WG Comparative Studies of Legal Professions
Chair: Rosemary Auchmuty
Cecilia Blengino | Università degli Studi di Torino (Italy)
Silvia Mondino | Università degli Studi di Torino (Italy)
The role played by the clinical movement converting legal education into justice education: clinical legal education’s transformative power
The paper explores the present season of Clinical Legal Education (CLE) focusing on the role played by current legal clinical movement improving a bottom up transformation process both of legal education systems and concrete actions of implementation of human rights.
Theoretically founded on the proposal of American realism to overcome the dogmatic approach adopted by traditional legal education systems, the “learning by doing” method introduced by CLE originated from the idea to provide future lawyers the awareness about breaks and gaps that separate law in action from law in the books, integrating social science methodologies and legal practice. After being considered in the ‘70s a crucial tool for critical legal studies to polemicize against the reproduction of hierarchy by the traditional legal education systems, legal clinics have been progressively absorbed in US law school curricula, partially losing its critical dimension in favor of professionalizing goals.
Nevertheless – due to the globalization process and the crisis both of justice and educational systems – the rise of a global clinical movement seems to get this method to learning law back to its original aims. The innovative wave of a new clinical movement aimed to transform legal education into justice education is spreading all over the world, involving today also EU civil law educational systems, that had been impermeable before. Spreading of CLE mainly takes shape as a “bottom up” process, thati is progressing thanks to very peculiar epistemic community of “legal clinicians”. It emerged through a five year long participant observation in the meetings, workshops and trainings for trainers where “legal clinicians” meet to share competences, methodologies and experiences, both at international, regional and local levels. Far from the rigidity of academic roles, law professors, lawyers, ONG, activists consider themselves as a part of this community, linked by the common aim to use reflective practice methods as ways to fill the gaps in the justice systems. and with the goal of training a new model of legal experts focused on human rights protection with an intersectional approach to the problems.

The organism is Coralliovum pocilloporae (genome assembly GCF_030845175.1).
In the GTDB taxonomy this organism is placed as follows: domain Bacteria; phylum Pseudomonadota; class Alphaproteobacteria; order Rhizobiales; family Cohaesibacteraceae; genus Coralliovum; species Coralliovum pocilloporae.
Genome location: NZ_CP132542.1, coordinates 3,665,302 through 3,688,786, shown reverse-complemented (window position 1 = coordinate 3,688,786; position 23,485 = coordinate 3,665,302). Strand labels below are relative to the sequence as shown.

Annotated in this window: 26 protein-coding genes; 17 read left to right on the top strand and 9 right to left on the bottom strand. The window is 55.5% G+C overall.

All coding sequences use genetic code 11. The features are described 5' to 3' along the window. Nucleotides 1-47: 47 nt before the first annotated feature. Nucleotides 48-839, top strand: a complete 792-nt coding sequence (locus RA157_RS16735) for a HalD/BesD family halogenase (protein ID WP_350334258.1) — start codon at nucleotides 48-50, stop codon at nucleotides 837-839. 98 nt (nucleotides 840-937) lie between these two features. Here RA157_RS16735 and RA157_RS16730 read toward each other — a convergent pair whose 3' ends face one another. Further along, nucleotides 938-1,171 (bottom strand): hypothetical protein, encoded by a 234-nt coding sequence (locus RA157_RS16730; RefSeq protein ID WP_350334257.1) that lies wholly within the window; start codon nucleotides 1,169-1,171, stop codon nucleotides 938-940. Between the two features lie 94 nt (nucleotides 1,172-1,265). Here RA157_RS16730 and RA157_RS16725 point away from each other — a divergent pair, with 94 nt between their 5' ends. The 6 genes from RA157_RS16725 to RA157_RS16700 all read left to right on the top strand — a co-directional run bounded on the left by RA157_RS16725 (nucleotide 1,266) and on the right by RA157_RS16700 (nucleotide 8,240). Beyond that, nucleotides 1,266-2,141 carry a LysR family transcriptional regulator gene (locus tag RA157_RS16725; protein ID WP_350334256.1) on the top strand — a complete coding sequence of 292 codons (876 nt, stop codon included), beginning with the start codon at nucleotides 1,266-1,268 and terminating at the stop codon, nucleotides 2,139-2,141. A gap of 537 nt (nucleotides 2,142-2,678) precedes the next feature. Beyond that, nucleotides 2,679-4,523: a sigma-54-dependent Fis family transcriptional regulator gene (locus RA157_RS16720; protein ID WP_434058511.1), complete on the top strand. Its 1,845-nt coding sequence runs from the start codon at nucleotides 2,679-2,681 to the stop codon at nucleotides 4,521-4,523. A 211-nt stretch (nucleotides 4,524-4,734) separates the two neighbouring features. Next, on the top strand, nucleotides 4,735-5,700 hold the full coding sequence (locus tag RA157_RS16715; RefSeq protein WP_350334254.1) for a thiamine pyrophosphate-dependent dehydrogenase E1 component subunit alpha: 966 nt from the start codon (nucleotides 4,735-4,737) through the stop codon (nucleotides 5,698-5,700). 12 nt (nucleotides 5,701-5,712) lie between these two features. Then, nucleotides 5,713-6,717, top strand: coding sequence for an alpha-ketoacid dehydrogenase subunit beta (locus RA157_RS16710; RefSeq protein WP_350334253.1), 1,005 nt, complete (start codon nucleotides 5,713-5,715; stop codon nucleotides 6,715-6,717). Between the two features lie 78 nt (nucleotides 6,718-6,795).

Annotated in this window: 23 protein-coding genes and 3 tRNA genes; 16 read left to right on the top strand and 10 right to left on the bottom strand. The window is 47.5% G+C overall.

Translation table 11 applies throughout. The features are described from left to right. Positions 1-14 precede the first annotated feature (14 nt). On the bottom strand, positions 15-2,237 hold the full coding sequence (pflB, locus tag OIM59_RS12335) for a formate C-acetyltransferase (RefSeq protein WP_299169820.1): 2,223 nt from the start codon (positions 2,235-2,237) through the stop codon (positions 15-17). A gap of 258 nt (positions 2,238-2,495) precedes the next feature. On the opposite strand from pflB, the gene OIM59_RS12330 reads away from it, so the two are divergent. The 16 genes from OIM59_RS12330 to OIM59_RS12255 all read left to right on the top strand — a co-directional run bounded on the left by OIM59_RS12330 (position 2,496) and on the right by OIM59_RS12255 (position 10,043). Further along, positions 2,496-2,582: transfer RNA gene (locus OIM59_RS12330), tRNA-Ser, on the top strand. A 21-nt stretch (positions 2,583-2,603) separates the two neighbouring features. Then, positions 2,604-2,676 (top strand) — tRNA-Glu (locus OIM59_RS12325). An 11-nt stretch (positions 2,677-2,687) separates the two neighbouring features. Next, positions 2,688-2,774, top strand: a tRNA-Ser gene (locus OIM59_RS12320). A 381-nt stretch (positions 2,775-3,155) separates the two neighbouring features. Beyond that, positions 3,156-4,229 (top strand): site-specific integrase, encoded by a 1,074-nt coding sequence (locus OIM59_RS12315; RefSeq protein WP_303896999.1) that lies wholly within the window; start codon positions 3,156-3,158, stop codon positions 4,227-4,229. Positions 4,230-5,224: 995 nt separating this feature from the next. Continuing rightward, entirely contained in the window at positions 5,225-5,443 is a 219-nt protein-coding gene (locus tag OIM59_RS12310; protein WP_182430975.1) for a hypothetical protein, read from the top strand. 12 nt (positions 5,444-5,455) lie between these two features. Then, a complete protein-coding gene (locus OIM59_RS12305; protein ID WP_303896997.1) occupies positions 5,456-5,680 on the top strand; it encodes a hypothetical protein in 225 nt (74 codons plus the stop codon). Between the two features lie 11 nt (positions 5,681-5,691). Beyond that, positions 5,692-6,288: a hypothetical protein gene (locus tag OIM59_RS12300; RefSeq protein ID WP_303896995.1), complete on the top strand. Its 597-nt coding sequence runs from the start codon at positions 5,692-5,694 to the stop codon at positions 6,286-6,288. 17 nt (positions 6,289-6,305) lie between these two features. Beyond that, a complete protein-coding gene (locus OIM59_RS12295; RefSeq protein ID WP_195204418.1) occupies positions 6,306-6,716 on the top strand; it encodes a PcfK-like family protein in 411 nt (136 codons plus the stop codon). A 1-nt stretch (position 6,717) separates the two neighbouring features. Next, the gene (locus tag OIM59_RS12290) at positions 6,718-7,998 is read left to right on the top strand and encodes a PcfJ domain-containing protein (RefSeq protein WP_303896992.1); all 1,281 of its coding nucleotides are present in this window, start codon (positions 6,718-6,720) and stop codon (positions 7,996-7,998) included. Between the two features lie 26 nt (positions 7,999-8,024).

Richard Collier | Newcastle University, UK
Surviving or Thriving? Wellbeing and Mental Health in the Legal Community - Making the Connections Between Legal Practice and Law Schools
This paper interrogates recent developments around wellbeing and mental health in the UK at the interface of the academic discipline of law, legal professional practice and legal education and training, and considers why this has become an issue of growing concern across the legal community in recent years. Drawing on research projects funded by the Leverhulme Trust (‘Wellbeing, Law and Society: Politics, Policy and Practice – A Socio-Legal Study’) (2017-18) and the charity Anxiety UK (2018), it begins by setting the legal community’s ‘wellbeing turn’ within a wider social, political and economic context. The paper proceeds to overview recent developments and initiatives and the key concerns emerging within the growing international literature on the topic. Conclusions consider, drawing on my work as a member of the Legal Profession Wellbeing Taskforce, what connections may exist across the legal community with regard to the wellbeing of lawyers, law students and legal academics alike; and whether, more specifically, as has been claimed, it is the case that many people working in law are, in the theme of the 2017 Mental Health Awareness Week in the UK, ‘surviving but not thriving’. Underscoring these wellbeing debates, the paper suggests, are issues that cannot be confined to the field of, say, corporate legal practice but which include the discussions about wellbeing now taking place within many university law schools and across socio-legal studies more generally within an international frame.
José Querino Tavares Neto | Universidade Federal de Goiás e Pontifícia Universidade Católica de Goiás
Cinthia Obladem de Almendra Freitas | Pontifícia Universidade Católica do Paraná
Applying the Bourdieusian Theory to Technology as a Scientific Field and Social Domination
Bourdieusian theory is applied in order to construct a critique of technology, since it can be considered as a means for validation and legitimation of knowledge, or used as an instrument of social domination in its most varied dimensions, strategies, gears, structures, whether in a macro dimension, as is the case of the Internet, or in a micro dimension, as the data itself. The paper establishes an epistemological assumption of analysis, based on a reference of reality, such as the Internet and Information and Communication Technologies (ICT), in order to provide the possibilities of forming an understood of the social reality of ICTs taking into account the information as a legal asset to world society.